“Well, I don’t keep things I’m not using, or music I’m not listening.” He said while holding his mug with both hands, as if transferring some exact amount of heat from the coffee. “Actually,” he continued, “I’m not a type who returns presents, but I simply would like to return.”

He raised his mug and took a sip. That moment Aida recognized a wedding band on his left ring finger. She then smirked and said, “Hey, Rudolf, you know what? You remind me of my favorite pornstar.”

“Wow. What is that supposed to mean?” Rudolf replied and laughed.

“What do you feel after I told you so?” Aida winked and continued, “That was what I felt when you told me you rescheduled your flight to return the CD I recommended just because you didn’t like it.”


It had been almost a year since the first time she met him. He had been coming regularly on recurring business meetings. He always came to the record store, then they would go to the café after the closing time, or walked through the nearby park as if they were in Before Sunset movie. Sometimes they stopped and kissed, but they never went beyond. He visited her studio some times but he always left after dinner. When he was not visiting and she missed him, she made a mixtape in 8tracks because he didn’t need to own the file so he wouldn’t bother mailing anyone for permission. He would mark her mixtape with heart symbol or not at all when he didn’t like more than half of total number of the tracks.

Rudolf had been married for almost 6 years and tired of her wife who kept reminding him about it and about how she wanted a baby, or babies. Aida listened and sometimes she responded with weak smile; too weak that it looked almost transparent.

Aida means many thing because it is something, at least, in Italian, Egyptian, and Japanese at the same time. According to an entry in Wikipedia, Aida might even be derived from the Rosetta Stone. In Japanese it means ‘between’. Sometimes she wondered if she was between Rudolf and his wife. Sometimes she wondered if being in between two points meant separating or connecting. Sometimes else, she just imagined herself as a hinge, a samskeyti, of Rudolf and a nothingness on the other pole without his wife.


“By the way, Aida, I was surprised you put Samskeyti on your latest mixtape. It was one of my favorite tracks on the bracket album.” Rudolf told her before he left for the airport for the last time.

“The first time I discovered that song, I still believed in God and I thought that God created Sigur Rós to present me the song.”

Then there he waved good bye and said, “Bye, Aida. I’ll text you as soon I reach airport.”


After a week, the plane was still missing. After the shop was closed, after having sweet and creamy and icy blended coffee, Aida walked home while gazed into the night sky once in a while. She never cried because she always knew, from the way he always drew himself back first when they kissed, that sooner or later Rudolf would be forever gone. Though she couldn’t help to wonder, what Rudolf had been thinking when the plane flew out of radar. Could it be her? Could it be his wife?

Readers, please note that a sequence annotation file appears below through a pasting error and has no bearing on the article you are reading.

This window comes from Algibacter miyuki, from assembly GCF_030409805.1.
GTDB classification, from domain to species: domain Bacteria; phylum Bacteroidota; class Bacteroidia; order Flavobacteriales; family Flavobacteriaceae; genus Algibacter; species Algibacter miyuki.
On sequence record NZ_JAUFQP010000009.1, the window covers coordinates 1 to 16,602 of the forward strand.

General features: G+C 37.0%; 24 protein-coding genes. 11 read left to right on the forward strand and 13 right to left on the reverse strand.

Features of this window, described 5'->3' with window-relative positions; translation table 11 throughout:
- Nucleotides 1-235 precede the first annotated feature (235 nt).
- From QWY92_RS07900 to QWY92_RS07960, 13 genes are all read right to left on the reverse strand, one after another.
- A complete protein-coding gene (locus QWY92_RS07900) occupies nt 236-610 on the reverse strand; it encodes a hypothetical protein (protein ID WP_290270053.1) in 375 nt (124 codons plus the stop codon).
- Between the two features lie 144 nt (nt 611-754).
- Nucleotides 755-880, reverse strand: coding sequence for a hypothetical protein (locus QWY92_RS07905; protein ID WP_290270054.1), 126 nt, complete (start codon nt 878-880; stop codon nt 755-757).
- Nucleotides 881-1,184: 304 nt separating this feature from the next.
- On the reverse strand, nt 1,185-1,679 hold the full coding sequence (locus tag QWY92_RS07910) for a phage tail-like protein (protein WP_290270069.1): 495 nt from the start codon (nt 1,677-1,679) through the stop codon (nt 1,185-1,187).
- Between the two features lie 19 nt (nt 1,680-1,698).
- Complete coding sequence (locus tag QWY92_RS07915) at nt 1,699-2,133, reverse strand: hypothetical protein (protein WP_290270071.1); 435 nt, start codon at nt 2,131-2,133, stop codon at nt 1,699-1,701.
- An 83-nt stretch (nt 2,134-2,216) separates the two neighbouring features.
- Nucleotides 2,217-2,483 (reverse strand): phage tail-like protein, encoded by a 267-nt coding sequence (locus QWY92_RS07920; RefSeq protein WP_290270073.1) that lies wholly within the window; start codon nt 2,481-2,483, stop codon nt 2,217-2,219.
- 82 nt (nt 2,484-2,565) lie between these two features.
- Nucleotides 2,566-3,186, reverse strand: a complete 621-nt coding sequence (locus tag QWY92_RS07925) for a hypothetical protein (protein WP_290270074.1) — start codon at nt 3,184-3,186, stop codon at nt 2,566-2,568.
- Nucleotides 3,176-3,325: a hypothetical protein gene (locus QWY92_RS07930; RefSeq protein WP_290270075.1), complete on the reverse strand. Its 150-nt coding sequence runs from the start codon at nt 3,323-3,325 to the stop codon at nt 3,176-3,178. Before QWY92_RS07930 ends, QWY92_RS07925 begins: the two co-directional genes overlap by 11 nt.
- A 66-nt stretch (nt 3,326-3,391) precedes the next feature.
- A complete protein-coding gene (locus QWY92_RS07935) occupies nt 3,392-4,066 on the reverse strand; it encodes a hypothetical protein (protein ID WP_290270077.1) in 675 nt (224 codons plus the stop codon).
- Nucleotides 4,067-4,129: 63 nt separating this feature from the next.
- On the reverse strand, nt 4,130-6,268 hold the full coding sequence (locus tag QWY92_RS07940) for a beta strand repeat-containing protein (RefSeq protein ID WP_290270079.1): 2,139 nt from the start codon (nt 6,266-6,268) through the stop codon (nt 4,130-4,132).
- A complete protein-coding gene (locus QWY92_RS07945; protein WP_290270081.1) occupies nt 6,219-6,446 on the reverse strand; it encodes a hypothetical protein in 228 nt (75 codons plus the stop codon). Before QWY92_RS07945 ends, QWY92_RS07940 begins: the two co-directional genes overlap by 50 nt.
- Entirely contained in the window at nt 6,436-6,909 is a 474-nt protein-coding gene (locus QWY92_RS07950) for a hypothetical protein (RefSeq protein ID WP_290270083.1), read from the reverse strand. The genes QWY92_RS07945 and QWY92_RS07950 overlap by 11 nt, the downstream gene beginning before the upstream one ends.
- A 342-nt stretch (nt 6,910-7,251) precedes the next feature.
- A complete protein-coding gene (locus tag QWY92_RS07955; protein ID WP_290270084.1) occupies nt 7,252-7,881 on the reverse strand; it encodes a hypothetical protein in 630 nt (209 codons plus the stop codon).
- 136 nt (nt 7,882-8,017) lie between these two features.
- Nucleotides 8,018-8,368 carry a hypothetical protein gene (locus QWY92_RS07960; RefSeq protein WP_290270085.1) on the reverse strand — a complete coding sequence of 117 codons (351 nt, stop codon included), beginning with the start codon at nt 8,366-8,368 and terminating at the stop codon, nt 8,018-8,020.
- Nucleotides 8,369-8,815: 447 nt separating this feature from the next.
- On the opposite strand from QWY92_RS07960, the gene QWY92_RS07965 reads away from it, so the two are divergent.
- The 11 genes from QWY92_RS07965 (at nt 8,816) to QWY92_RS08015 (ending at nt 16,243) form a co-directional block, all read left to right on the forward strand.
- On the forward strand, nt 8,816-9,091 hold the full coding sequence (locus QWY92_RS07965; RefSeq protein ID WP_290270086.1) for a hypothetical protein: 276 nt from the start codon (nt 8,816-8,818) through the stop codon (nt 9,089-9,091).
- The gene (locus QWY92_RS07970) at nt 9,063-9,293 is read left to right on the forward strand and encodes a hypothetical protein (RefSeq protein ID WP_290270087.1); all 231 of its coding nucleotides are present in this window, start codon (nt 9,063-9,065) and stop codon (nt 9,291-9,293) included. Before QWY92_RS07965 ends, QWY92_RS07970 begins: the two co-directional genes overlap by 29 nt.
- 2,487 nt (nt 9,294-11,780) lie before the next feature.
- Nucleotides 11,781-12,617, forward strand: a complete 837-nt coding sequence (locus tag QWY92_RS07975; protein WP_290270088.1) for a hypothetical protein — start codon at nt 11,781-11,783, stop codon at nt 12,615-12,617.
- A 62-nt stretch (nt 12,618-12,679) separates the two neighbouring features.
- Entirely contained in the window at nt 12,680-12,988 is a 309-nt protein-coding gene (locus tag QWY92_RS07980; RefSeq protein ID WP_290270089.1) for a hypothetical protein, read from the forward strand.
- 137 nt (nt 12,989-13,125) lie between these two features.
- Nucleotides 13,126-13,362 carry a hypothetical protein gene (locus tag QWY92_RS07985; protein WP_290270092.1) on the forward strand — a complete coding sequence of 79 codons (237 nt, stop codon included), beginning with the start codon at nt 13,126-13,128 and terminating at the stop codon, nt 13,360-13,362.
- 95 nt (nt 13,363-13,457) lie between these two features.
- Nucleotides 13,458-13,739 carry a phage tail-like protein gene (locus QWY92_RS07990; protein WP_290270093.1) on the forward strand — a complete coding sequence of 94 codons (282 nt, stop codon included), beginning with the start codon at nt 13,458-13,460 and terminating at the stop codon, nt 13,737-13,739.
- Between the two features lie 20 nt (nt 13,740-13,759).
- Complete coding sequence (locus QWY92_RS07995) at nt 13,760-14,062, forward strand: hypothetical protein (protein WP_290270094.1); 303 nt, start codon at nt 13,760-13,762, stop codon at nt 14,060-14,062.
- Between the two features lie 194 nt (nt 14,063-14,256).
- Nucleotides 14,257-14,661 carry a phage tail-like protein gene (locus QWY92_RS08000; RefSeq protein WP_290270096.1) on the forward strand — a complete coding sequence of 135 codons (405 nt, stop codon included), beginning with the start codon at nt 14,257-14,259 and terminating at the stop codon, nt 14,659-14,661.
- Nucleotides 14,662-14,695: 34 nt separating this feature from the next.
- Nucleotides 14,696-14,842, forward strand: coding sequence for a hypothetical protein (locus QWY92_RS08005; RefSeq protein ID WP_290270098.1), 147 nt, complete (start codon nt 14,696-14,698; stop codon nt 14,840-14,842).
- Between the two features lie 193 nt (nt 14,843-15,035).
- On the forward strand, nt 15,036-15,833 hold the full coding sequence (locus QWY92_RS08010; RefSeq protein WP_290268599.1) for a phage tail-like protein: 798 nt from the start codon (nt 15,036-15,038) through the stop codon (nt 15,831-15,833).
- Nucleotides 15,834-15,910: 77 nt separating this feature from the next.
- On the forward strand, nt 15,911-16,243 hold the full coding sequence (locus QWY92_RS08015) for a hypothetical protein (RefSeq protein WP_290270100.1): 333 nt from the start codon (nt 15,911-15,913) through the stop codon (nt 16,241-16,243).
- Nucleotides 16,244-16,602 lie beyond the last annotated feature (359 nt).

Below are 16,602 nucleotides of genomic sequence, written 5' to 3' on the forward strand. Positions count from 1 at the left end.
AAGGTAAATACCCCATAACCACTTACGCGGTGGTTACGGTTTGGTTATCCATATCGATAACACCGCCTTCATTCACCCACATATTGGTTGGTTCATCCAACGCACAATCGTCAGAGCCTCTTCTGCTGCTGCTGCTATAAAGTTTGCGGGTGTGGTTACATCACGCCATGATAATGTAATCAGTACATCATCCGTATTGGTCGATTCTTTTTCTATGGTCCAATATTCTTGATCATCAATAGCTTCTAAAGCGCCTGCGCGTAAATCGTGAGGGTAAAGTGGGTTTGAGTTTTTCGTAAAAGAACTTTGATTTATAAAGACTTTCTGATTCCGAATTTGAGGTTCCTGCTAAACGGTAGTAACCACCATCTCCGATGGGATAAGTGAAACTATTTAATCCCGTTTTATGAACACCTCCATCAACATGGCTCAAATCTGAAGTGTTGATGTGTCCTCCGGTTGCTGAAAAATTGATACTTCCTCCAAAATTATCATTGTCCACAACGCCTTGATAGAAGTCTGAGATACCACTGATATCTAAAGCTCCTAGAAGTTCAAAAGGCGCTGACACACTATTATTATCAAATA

Could he be praying?

She stopped at a magazine stall and took a copy of a national magazine, special edition dedicated for the missing plane. As she flipped the pages carefully she finally landed on special pages of interview with the family and friends of the passengers. For the first time since the plane went missing, she wept without a sound.

“He would never see the baby we’ve been waiting for 6 years.”

Aida mourned for everything, for herself being; a non-working samskeyti, a useless joint.


Short Story

DSC_0270 “Are you looking for something particular?” Greeted a guy, probably late 20-ish, bearded with topknot, and grandpa glasses reminding me of Hayao Miyazaki. Another hipster, must’ve been a vegan and only ate organic stuff, I judged silently while giving a quick smile and looked away while saying, “Not really. Just browsing around. Too many cool stuff here, though.” He grabbed one book from a close rack and said, “We’ve got privately published books here. This one is great, combination of sketch and random thoughts of the author which is an interesting young lady. You aren’t from here, are you?”

I took the book from his hand and opened a random page while answering, “Nope. My friend told me about this bookstore near an abandoned amusement park, and I dropped by.” The page was beautiful with a roughly water-colored pencil sketch of condominiums neighborhood with lines below it, ‘To find and to be found is a strange thing,’. “Is your friend from Fremantle?” He asked and took a glance on the page I opened. “No, she’s from Perth. I’m on a business trip in Perth.” I flipped through the sketches, mostly accompanied by a couple or less of paragraphs. “Are you always interested to where your customer comes from?”

“Not usually. People who come here are mostly our friends. We’re not that kind of bookstore on the first 10 pages of Google Search Results when you type ‘Fremantle Must Visit’ or ‘Oz Hidden Gems’ so yeah, I just think maybe I can thank your friend for bringing us such a good luck, if I happen to know her.” He answered while browsing another rack and picked a paperback, “Here’s another interesting local piece, about the abandoned park,” I took it. ‘The Last Day I Saw The Ferris Wheel Spinning’ by Allambie Michael. “Allambie Michael. Cool name.” I skimmed through it, the book was mostly lines and greyscale version of Polaroid photos of the park when it had been active. The guy let a little laugh, “That’s me, actually. Nice to meet you.”

I laughed and shook his hand, “I’m Damai, nice to meet you too. Now tell me, do you put your books on every corner of this place to introduce yourself to every female customer?” “Oops, no. This way only applies to exceptional customer, and I think this is the last copy so you’re lucky,” he then grinned. “What does it mean?” I asked. “What? Exceptional? It’s my favorite substitution for extremely cute.” I laughed again and said, “No, your name. Allambie. Is it aboriginal?” “Yes, it means ‘peaceful place’.”

“My name is also an Indonesian word for ‘peace’.”

“What a coincidence.”

We both took a look at each other and smiled.